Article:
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How is lymphoma diagnosed?
If your GP suspects lymphoma, you will have a physical examination. The doctor will feel the lymph nodes in your neck, underarms and groin for signs of swelling, and feel your abdomen to check for swollen organs.
The doctor will also organise other tests.
The most common way to diagnose and classify lymphoma is to remove some cells and tissue from an enlarged lymph node. This is called a biopsy and it is done in one of two ways: an excision biopsy (whole lymph node removed) or a core biopsy (needle inserted into the lymph node to remove a small piece of tissue).
Your doctor will take a blood sample to see how well your blood, kidneys and liver are working, and to check your general health.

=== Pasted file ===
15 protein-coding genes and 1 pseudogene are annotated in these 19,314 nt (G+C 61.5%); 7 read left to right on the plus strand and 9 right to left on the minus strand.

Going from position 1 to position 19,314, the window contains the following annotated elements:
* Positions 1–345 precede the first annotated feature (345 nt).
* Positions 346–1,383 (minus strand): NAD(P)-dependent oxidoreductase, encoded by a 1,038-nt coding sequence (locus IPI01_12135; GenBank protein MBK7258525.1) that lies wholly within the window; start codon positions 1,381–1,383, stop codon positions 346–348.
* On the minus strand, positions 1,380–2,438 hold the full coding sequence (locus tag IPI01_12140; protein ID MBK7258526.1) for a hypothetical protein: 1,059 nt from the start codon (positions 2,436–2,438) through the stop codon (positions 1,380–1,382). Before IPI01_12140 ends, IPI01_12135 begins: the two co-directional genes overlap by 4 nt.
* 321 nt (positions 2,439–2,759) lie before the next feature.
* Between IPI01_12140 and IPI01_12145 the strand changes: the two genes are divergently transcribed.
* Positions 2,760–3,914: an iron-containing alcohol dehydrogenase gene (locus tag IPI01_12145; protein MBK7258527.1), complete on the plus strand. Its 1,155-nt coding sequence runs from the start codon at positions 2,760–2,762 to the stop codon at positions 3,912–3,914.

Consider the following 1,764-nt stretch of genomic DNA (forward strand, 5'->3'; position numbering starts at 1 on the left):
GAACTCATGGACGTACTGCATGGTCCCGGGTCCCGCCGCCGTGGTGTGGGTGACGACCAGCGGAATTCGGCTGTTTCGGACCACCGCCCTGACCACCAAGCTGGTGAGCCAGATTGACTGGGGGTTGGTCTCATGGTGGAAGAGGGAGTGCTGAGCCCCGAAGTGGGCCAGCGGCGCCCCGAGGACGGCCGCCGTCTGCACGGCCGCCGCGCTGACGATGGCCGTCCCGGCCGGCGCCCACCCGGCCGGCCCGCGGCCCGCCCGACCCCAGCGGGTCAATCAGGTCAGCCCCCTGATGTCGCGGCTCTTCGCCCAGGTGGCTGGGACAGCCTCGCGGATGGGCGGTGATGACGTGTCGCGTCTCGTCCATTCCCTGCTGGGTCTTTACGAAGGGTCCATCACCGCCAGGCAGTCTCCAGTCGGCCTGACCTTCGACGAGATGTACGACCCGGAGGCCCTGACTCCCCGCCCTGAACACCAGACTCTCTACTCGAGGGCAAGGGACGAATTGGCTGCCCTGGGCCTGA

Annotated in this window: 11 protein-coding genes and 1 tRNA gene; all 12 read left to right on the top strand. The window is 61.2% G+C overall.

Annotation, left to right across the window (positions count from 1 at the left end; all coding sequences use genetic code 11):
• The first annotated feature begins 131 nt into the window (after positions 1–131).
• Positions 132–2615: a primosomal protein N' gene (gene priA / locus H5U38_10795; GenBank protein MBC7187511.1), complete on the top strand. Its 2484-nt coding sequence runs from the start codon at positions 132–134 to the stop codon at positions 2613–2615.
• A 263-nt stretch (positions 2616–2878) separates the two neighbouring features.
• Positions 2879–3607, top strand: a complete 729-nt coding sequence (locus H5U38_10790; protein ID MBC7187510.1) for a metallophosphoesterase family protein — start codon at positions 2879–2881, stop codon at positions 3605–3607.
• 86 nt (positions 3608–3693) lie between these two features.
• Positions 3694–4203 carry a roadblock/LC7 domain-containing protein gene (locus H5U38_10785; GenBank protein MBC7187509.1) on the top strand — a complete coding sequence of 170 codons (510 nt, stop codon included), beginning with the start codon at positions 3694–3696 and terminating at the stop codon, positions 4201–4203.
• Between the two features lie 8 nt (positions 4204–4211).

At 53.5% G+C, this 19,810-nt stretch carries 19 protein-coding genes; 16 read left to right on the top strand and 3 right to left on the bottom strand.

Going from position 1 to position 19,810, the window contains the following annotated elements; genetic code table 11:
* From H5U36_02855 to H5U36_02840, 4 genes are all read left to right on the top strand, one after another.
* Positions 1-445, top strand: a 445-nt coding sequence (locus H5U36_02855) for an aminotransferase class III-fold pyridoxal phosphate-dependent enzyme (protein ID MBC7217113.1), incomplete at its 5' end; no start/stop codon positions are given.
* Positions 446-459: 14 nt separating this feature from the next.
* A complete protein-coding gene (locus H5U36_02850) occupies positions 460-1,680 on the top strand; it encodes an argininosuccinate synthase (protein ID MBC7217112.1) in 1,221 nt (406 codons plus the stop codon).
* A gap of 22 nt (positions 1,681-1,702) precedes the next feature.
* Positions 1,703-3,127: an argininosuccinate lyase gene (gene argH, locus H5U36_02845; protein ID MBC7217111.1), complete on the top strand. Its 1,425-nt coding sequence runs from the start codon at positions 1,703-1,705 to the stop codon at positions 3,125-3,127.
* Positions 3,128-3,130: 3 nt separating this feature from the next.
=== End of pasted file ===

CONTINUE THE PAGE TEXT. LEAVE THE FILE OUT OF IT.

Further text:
Bone marrow biopsy
A sample from your bone marrow is taken with a needle to check whether lymphoma has spread to the bone marrow. It is usually done as an outpatient procedure and you may be offered light sedation to help you feel relaxed.
You will usually have at least one of the following to check if the lymphoma has spread.
- chest x-ray;
- CT (computerised tomography) scan;
- PET (positron emission tomography)-CT scan;
- Ultrasound; or
- MRI (magnetic resonance imaging).
This information is reviewed by
This information was written and last reviewed in September 2020 by Cancer Council SA's experienced information team with support from national Cancer Council publications.